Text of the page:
Libya's eastern-based, pro-putschist Gen. Khalifa Haftar parliament has decided to hand out around $10,000 to families after the western-based unity government approved similar payments to newlyweds ahead of upcoming elections in December.
"All Libyan families are eligible" except for those who have benefited from the "marriage bonus," parliamentary spokesperson Abdullah Bliheg told Agence France-Presse (AFP).
The move comes ahead of a presidential election in December and a legislative vote in January.
The polls are supposed to help unify Libya after years of conflict and division, but disputes over their legal and constitutional basis have laid bare the extent of the split between the country's east and west.
In August, the country's unity government based in Tripoli announced it would give "marriage benefits" of 40,000 Libyan dinars ($8,762) each to 25,000 couples set to marry by the end of the year.
They are excluded from the law adopted Monday, however.
The eastern-based parliament is led by Aguila Saleh, an ally of Haftar and rival of interim Prime Minister Abdul Hamid Dbeibah.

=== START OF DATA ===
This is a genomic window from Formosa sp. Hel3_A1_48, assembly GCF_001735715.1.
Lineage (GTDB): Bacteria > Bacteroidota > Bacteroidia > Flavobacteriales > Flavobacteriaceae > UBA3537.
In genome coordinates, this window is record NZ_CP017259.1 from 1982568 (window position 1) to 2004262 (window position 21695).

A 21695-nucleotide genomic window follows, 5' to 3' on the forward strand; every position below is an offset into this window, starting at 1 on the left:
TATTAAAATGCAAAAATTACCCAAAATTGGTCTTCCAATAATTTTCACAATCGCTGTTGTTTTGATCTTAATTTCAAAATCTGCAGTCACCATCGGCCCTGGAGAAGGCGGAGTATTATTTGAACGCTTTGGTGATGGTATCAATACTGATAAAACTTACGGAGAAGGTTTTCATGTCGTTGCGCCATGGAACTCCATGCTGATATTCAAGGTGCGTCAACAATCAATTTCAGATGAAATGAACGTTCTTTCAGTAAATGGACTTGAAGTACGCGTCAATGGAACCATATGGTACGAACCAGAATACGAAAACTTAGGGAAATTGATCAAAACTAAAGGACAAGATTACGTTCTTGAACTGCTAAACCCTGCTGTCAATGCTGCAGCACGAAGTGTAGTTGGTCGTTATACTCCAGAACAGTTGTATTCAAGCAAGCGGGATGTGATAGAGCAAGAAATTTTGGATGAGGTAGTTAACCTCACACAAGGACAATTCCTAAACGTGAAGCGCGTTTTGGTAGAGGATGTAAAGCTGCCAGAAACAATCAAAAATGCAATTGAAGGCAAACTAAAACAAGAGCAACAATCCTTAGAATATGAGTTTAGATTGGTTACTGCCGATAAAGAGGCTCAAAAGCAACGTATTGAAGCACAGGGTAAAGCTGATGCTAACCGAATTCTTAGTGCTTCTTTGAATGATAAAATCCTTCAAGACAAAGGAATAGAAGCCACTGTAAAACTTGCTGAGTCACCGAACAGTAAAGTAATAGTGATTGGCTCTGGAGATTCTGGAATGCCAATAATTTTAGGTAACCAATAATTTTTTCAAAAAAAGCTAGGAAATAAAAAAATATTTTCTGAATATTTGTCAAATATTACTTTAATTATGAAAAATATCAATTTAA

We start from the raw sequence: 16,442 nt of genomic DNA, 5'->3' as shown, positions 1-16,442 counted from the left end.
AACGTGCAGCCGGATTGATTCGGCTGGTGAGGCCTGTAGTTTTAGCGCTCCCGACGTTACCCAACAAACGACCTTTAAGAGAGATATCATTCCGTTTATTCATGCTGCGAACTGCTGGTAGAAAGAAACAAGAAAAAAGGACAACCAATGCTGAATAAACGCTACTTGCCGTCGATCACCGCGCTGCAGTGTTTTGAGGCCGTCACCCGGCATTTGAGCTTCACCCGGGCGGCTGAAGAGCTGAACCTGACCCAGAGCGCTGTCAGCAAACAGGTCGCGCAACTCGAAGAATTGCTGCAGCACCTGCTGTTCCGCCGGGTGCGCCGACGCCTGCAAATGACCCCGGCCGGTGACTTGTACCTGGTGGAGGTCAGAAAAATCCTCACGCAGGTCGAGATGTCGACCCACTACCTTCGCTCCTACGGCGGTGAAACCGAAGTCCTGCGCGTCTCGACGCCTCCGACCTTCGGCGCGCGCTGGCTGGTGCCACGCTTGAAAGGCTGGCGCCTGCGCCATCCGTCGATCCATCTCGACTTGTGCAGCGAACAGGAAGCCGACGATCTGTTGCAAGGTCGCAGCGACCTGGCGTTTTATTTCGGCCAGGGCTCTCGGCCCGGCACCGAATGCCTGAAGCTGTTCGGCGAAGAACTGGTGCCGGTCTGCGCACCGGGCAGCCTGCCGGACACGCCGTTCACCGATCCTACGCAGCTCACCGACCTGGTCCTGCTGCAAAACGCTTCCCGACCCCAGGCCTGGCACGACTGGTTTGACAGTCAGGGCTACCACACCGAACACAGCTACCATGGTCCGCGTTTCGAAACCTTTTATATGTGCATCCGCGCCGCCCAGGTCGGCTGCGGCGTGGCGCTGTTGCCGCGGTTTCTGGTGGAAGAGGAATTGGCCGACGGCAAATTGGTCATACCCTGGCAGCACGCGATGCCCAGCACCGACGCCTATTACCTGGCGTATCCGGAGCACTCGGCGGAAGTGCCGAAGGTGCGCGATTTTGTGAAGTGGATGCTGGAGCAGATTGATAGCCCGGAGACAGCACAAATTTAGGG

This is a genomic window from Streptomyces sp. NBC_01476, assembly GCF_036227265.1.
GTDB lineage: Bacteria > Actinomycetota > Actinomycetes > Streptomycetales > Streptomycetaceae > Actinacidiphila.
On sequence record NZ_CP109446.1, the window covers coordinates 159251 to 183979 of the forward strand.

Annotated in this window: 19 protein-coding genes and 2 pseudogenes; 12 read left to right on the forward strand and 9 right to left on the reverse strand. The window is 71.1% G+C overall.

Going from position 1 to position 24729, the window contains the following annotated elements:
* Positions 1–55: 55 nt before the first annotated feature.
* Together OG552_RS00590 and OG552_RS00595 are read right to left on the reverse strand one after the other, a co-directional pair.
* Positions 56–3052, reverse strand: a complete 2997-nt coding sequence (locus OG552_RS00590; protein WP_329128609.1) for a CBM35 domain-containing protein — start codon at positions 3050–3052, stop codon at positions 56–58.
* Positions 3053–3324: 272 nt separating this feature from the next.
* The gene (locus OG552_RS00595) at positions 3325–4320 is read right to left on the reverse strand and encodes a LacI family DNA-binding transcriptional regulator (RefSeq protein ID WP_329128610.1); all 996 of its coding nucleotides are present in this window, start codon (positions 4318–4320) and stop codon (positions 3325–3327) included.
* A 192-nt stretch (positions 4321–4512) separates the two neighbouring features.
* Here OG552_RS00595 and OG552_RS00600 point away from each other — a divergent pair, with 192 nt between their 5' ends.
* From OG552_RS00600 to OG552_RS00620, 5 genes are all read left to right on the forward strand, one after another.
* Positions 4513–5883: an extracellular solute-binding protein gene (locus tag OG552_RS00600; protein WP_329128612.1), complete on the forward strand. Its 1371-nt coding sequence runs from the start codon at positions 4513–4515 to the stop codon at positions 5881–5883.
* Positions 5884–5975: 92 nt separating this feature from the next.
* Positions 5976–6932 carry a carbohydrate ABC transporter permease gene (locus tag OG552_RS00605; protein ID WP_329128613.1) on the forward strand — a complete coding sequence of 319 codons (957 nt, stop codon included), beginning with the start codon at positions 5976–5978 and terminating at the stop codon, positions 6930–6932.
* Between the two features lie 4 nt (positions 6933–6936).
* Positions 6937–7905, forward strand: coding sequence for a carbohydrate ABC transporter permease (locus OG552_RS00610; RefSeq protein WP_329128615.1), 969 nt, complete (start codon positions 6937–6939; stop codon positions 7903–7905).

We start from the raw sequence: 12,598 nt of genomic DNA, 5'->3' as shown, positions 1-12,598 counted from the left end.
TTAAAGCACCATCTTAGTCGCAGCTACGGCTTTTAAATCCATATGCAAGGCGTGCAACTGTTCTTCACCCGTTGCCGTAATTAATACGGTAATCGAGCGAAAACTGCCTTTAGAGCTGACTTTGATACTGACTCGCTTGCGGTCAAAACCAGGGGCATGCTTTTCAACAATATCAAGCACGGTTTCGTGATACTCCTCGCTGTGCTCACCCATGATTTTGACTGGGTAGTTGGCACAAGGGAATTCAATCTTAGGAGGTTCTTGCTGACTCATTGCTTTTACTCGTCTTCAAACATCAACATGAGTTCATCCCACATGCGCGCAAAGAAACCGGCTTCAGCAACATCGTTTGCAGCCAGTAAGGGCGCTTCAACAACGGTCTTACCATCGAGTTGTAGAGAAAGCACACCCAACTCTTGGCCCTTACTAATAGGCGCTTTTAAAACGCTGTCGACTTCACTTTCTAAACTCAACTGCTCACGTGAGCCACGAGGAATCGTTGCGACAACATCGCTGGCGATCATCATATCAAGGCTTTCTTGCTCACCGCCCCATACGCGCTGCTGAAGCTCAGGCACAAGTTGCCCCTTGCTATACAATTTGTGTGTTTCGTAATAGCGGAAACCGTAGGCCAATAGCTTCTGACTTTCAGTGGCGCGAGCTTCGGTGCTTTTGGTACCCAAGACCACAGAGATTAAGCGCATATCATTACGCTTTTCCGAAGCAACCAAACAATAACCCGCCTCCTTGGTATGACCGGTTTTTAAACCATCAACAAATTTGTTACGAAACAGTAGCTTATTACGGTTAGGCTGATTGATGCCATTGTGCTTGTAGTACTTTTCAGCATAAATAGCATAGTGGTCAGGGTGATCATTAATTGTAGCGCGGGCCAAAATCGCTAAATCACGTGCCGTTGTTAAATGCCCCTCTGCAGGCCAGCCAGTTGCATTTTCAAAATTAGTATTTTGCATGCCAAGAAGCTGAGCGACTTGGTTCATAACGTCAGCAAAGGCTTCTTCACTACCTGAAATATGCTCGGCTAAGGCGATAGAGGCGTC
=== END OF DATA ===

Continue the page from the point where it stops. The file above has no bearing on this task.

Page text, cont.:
Libya has been gearing up for elections since last year, following a cease-fire between western fighters and Haftar's forces, which had spent a year waging an unsuccessful campaign to seize Tripoli.
The country fell into the abyss following the 2011 toppling of longtime dictator Moammar Gadhafi and despite its vast oil wealth, many Libyans now live in poverty.
Libya has now seen a decade of turmoil, and war in the last several years as forces backing two rival governments clashed. Both sides were supported by regional powers, foreign fighters and mercenaries.
Russia, France, Egypt and the United Arab Emirates (UAE) have been some of the biggest supporters of putschist Gen. Khalifa Haftar, while Turkey backed the United Nations and internationally recognized Government of National Accord (GNA) in the west.
Last October's cease-fire between rival eastern and western governments, after U.N.-hosted talks, led to a transitional government taking office in March to usher the country toward elections at the end of this year.